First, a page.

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Kāpiti to get a new school
July 1, 2020
Waikanae to get new Primary School. Photo from the National Education Growth Plan.

A 7.5 acre strategic land purchase 10 years ago for a new school in Kāpiti looks like paying dividends with both major political parties in agreement that the school will be built by 2025.
To be located in Waikanae the school will accommodate up to 400 kids and include an early childhood centre.
First announced in 2010 by Nathan Guy, his National Ōtaki successor Tim Costley confirmed this week National's commitment to build the new primary school and deliver it by 2025.
Mr Costley made the announcement with Education spokesperson and Deputy Leader Nikki Kaye.
Mr Costley says this is part of a commitment to quality education for our children and a National Government would continue to invest in our education infrastructure.
He says "Covid-19 and the sustained lockdown has hit every region hard, but Kāpiti's growth will continue particularly as Transmission Gully and the Peka Peka to Ōtaki Expressways are completed.
"Currently all residents living west of the Kāpiti Expressway need to travel through Waikanae and over the railway line to get to Waikanae School because Kapakapanui School is at maximum capacity. Growth in areas like Peka Peka further adds to this pressure."
"Kāpiti needs this investment. We need to make sure our children are receiving the best possible education to set them up for their future and that means quality learning and more time with their teachers. Building a new primary school in Waikanae will help with this," says Mr Costley.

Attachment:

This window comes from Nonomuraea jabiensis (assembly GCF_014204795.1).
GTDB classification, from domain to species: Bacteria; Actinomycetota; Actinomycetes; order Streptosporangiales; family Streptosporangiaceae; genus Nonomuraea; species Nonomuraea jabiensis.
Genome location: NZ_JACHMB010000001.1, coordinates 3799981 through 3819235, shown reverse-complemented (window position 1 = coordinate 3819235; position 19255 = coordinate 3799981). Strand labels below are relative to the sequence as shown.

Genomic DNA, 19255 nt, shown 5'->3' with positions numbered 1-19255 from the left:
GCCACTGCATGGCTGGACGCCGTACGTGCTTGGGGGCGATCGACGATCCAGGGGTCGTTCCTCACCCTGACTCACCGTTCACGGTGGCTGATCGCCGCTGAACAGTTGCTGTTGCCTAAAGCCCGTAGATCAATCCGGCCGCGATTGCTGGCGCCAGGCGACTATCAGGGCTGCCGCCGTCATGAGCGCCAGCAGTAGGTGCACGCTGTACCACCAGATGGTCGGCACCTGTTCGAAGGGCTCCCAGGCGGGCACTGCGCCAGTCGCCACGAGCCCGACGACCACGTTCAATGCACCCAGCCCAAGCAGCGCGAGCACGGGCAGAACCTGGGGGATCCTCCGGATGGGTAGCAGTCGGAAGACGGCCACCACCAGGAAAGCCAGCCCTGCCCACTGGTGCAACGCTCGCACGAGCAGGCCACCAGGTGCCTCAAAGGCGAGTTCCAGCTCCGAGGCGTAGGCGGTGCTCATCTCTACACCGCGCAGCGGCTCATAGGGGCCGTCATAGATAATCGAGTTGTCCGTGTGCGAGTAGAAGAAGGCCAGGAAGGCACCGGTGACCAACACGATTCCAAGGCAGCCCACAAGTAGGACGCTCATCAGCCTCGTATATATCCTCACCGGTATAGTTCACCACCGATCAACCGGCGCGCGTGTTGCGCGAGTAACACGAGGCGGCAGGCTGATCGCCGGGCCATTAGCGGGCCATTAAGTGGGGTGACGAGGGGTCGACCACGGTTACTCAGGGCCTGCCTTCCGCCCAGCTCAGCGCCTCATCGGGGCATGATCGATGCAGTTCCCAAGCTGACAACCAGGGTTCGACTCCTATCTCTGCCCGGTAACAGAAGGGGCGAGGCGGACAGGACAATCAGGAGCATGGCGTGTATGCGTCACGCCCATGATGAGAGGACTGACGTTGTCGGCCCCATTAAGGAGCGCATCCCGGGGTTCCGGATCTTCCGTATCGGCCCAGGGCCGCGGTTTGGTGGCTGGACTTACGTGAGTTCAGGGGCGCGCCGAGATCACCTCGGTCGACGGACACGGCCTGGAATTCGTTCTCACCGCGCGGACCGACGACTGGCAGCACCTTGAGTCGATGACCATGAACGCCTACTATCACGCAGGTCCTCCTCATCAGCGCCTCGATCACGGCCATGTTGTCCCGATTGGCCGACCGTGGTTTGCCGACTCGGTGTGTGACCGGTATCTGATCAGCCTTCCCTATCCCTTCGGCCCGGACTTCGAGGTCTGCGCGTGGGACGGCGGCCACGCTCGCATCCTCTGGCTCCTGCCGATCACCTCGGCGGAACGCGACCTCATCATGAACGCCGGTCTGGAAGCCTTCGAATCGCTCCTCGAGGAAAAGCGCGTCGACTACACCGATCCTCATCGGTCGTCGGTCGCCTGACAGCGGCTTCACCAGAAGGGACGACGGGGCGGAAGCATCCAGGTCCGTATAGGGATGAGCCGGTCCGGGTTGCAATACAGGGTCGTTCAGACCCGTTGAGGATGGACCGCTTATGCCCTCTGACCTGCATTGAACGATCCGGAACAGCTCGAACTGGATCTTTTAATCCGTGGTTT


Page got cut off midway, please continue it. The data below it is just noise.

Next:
Meanwhile Terisa Ngobi, Labour's candidate for Ōtaki, says the National Party's promise to build a new school at Waikanae Beach is dated and redundant.
"As Hon Chris Hipkins said yesterday, the Government is already on track to build a new school in Waikanae Beach in five years' time. National is merely announcing something this Government is already doing and trying to take credit for it. But I am glad the National candidate supports the Government's intention to have a new school in Waikanae," says Ms Ngobi.
She says National promised the same thing in 2010. "It didn't happen. This Government is getting on with the job."
"The Government has a National Education Growth Plan. The Northern Kāpiti section of the Plan projects population growth in and around Waikanae to 2030 and beyond and makes it clear why a new school will be needed in the near future."
Ms Ngobi says there are rigorous criteria when it comes to identifying the need for new schools. "It's about statistics, not electioneering."
Waikanae Ward Councillor Jocelyn Prvanov says it is pleasing to see the major political parties agreeing that a new school is required for Waikanae.
"It sounds like they are all on the same page and committed to making it happen so we are very pleased to know this school will be built in our community.


 
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